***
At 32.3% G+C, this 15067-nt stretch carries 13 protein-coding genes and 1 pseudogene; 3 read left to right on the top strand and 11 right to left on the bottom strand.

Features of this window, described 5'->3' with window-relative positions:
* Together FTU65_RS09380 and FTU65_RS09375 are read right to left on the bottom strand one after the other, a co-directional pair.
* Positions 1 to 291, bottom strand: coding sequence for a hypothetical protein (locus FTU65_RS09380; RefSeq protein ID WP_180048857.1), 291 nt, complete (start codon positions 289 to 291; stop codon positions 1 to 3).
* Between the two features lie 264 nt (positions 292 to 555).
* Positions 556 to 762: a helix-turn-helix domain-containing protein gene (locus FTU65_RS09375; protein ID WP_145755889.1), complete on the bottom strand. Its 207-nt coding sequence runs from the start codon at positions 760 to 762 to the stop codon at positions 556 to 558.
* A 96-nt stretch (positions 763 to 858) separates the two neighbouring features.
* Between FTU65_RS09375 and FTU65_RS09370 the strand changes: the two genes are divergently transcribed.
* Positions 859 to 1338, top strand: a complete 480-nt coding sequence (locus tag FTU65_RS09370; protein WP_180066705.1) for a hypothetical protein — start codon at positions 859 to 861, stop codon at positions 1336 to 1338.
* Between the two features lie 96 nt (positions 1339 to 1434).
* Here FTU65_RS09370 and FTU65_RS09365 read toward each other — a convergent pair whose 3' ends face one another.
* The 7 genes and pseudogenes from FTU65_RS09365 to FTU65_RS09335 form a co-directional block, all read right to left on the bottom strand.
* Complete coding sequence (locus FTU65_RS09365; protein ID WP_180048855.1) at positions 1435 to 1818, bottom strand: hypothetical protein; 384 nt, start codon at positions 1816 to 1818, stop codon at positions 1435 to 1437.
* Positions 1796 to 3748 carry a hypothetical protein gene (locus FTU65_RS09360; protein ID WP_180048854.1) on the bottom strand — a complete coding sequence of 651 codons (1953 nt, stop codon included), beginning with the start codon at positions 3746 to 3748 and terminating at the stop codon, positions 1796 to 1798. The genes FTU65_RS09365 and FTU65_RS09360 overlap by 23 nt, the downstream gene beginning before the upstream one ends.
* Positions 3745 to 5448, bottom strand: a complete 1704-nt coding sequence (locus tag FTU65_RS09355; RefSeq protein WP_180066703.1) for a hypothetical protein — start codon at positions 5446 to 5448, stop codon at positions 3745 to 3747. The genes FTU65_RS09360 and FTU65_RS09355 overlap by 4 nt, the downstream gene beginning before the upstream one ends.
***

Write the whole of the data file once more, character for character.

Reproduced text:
At 32.3% G+C, this 15067-nt stretch carries 13 protein-coding genes and 1 pseudogene; 3 read left to right on the top strand and 11 right to left on the bottom strand.

Features of this window, described 5'->3' with window-relative positions:
* Together FTU65_RS09380 and FTU65_RS09375 are read right to left on the bottom strand one after the other, a co-directional pair.
* Positions 1 to 291, bottom strand: coding sequence for a hypothetical protein (locus FTU65_RS09380; RefSeq protein ID WP_180048857.1), 291 nt, complete (start codon positions 289 to 291; stop codon positions 1 to 3).
* Between the two features lie 264 nt (positions 292 to 555).
* Positions 556 to 762: a helix-turn-helix domain-containing protein gene (locus FTU65_RS09375; protein ID WP_145755889.1), complete on the bottom strand. Its 207-nt coding sequence runs from the start codon at positions 760 to 762 to the stop codon at positions 556 to 558.
* A 96-nt stretch (positions 763 to 858) separates the two neighbouring features.
* Between FTU65_RS09375 and FTU65_RS09370 the strand changes: the two genes are divergently transcribed.
* Positions 859 to 1338, top strand: a complete 480-nt coding sequence (locus tag FTU65_RS09370; protein WP_180066705.1) for a hypothetical protein — start codon at positions 859 to 861, stop codon at positions 1336 to 1338.
* Between the two features lie 96 nt (positions 1339 to 1434).
* Here FTU65_RS09370 and FTU65_RS09365 read toward each other — a convergent pair whose 3' ends face one another.
* The 7 genes and pseudogenes from FTU65_RS09365 to FTU65_RS09335 form a co-directional block, all read right to left on the bottom strand.
* Complete coding sequence (locus FTU65_RS09365; protein ID WP_180048855.1) at positions 1435 to 1818, bottom strand: hypothetical protein; 384 nt, start codon at positions 1816 to 1818, stop codon at positions 1435 to 1437.
* Positions 1796 to 3748 carry a hypothetical protein gene (locus FTU65_RS09360; protein ID WP_180048854.1) on the bottom strand — a complete coding sequence of 651 codons (1953 nt, stop codon included), beginning with the start codon at positions 3746 to 3748 and terminating at the stop codon, positions 1796 to 1798. The genes FTU65_RS09365 and FTU65_RS09360 overlap by 23 nt, the downstream gene beginning before the upstream one ends.
* Positions 3745 to 5448, bottom strand: a complete 1704-nt coding sequence (locus tag FTU65_RS09355; RefSeq protein WP_180066703.1) for a hypothetical protein — start codon at positions 5446 to 5448, stop codon at positions 3745 to 3747. The genes FTU65_RS09360 and FTU65_RS09355 overlap by 4 nt, the downstream gene beginning before the upstream one ends.